39. McDonald MJ, Gehrig SM, Meintjes PL, Zhang XX, Rainey PB (2009) Adaptive divergence in experimental populations of Pseudomonas fluorescens. IV. Genetic constraints guide evolutionary trajectories in a parallel adaptive radiation. Genetics 183:1041–1053PubMedCentralPubMedCrossRefGoogle Scholar
  40. Misiak K, Casey E, Murphy CD (2011) Factors influencing 4-fluorobenzoate degradation in biofilm cultures of Pseudomonas knackmussii B13. Water Res 45:3512–3520PubMedCrossRefGoogle Scholar
  41. Newell PD, Yoshioka S, Hvorecny KL, Monds RD, O’Toole GA (2011) Systematic analysis of diguanylate cyclases that promote biofilm formation by Pseudomonas fluorescens p f0–1. J Bacteriol 193:4685–4698PubMedCentralPubMedCrossRefGoogle Scholar
  42. Nicolella C, van Loosdrecht MC, Heijnen JJ (2000) Wastewater treatment with particulate biofilm reactors. J Biotechnol 80:1–33PubMedCrossRefGoogle Scholar
  43. O’Shea TM, Klein AH, Geszvain K, Wolfe AJ, Visick KL (2006) Diguanylate cyclases control magnesium-dependent motility of Vibrio fischeri. J Bacteriol 188:8196–8205PubMedCentralPubMedCrossRefGoogle Scholar
  44. O’Toole GA, Kolter R (1998) Flagellar and twitching motility are necessary for Pseudomonas aeruginosa biofilm development. Mol Microbiol 30:295–304PubMedCrossRefGoogle Scholar
  45. Panke S, Witholt B, Schmid A, Wubbolts MG (1998) Towards a biocatalyst for (S)-styrene oxide production: characterization of the styrene degradation pathway of Pseudomonas sp. strain VLB120. Appl Environ Microbiol 64:2032–2043PubMedCentralPubMedGoogle Scholar
  46. Park JB, Buehler B, Panke S, Witholt B, Schmid A (2007) Carbon metabolism and product inhibition determine the epoxidation efficiency of solvent-tolerant Pseudomonas sp. strain VLB120ΔC. Biotechnol Bioeng 98:1219–1229PubMedCrossRefGoogle Scholar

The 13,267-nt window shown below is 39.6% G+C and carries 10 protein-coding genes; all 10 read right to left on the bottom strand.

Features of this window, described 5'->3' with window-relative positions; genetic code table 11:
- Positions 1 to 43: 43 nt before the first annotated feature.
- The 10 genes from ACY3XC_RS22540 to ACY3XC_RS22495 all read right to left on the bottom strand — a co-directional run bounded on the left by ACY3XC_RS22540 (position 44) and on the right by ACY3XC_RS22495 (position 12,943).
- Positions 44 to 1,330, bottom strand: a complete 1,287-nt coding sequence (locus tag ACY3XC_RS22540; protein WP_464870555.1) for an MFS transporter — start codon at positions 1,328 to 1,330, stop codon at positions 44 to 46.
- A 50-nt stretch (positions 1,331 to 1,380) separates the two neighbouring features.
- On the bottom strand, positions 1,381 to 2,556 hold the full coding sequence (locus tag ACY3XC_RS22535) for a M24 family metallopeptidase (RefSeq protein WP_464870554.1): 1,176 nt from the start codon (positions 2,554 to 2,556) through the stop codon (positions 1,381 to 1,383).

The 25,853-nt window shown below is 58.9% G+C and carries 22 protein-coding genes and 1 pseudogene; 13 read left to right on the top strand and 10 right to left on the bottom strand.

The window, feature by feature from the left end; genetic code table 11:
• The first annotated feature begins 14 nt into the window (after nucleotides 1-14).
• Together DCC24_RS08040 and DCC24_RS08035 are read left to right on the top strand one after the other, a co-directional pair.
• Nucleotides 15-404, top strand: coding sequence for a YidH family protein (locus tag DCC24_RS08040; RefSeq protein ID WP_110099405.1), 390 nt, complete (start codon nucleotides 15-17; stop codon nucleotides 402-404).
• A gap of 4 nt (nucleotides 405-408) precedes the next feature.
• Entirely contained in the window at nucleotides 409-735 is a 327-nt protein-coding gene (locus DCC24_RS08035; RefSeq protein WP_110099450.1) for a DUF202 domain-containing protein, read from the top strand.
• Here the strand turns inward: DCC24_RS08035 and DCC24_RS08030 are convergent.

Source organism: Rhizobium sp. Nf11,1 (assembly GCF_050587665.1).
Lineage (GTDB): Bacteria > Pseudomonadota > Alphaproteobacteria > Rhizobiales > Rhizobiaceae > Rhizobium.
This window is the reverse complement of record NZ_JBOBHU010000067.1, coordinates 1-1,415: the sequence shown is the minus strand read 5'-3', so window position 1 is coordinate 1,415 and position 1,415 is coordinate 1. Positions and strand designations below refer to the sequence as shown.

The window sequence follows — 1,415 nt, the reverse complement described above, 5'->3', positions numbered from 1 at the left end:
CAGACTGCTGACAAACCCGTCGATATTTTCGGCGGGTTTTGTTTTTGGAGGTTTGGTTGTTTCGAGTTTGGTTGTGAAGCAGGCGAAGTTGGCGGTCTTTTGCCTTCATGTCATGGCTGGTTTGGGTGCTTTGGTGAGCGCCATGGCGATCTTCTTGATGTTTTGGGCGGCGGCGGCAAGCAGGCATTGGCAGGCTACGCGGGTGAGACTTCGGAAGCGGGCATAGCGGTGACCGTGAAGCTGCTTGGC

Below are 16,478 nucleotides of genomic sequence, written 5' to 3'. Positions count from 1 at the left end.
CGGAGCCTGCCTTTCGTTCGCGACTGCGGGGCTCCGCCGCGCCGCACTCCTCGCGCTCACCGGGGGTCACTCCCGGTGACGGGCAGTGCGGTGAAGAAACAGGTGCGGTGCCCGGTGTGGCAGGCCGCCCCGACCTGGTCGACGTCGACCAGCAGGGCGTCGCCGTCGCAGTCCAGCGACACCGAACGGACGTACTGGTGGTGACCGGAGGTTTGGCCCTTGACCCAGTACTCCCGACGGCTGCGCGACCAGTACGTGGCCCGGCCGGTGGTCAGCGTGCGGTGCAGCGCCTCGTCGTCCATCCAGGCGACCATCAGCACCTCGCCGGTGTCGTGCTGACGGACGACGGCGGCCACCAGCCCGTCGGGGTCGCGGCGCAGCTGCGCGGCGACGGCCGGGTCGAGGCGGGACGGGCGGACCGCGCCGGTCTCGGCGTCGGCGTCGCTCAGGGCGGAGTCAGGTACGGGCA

47. Rashid MH, Kornberg A (2000) Inorganic polyphosphate is needed for swimming, swarming, and twitching motilities of Pseudomonas aeruginosa. Proc Natl Acad Sci U S A 97:4885–4890PubMedCentralPubMedCrossRefGoogle Scholar
  48. Römling U, Gomelsky M, Galperin MY (2005) C-di-GMP: the dawning of a novel bacterial signalling system. Mol Microbiol 57:629–639PubMedCrossRefGoogle Scholar
  49. Römling U, Galperin MY, Gomelsky M (2013) Cyclic di-GMP: the first 25 years of a universal bacterial second messenger. Microbiol Mol Biol Rev 77:1–52PubMedCentralPubMedCrossRefGoogle Scholar
  50. Ross P, Weinhouse H, Aloni Y, Michaeli D, Weinberger-Ohana P, Mayer R, Braun S, de Vroom E, van der Marel GA, van Boom JH, Benziman M (1987) Regulation of cellulose synthesis in Acetobacter xylinum by cyclic diguanylic acid. Nature 325:279–281PubMedCrossRefGoogle Scholar
  51. Sambrook J, Russel DW (2001) Molecular cloning: a laboratory manual, 3rd edn. Cold Spring Harbor Laboratory Press, Cold Spring HarborGoogle Scholar
  52. Sanchez-Torres V, Hu H, Wood T (2011) GGDEF proteins YeaI, YedQ, and YfiN reduce early biofilm formation and swimming motility in Escherichia coli. Appl Microbiol Biotechnol 90:651–658PubMedCentralPubMedCrossRefGoogle Scholar
  53. Singh R, Paul D, Jain RK (2006) Biofilms: implications in bioremediation. Trends Microbiol 14:389–397PubMedCrossRefGoogle Scholar
  54. Spiers AJ, Kahn SG, Bohannon J, Travisano M, Rainey PB (2002) Adaptive divergence in experimental populations of Pseudomonas fluorescens. I. Genetic and phenotypic bases of wrinkly spreader fitness. Genetics 161:33–46PubMedCentralPubMedGoogle Scholar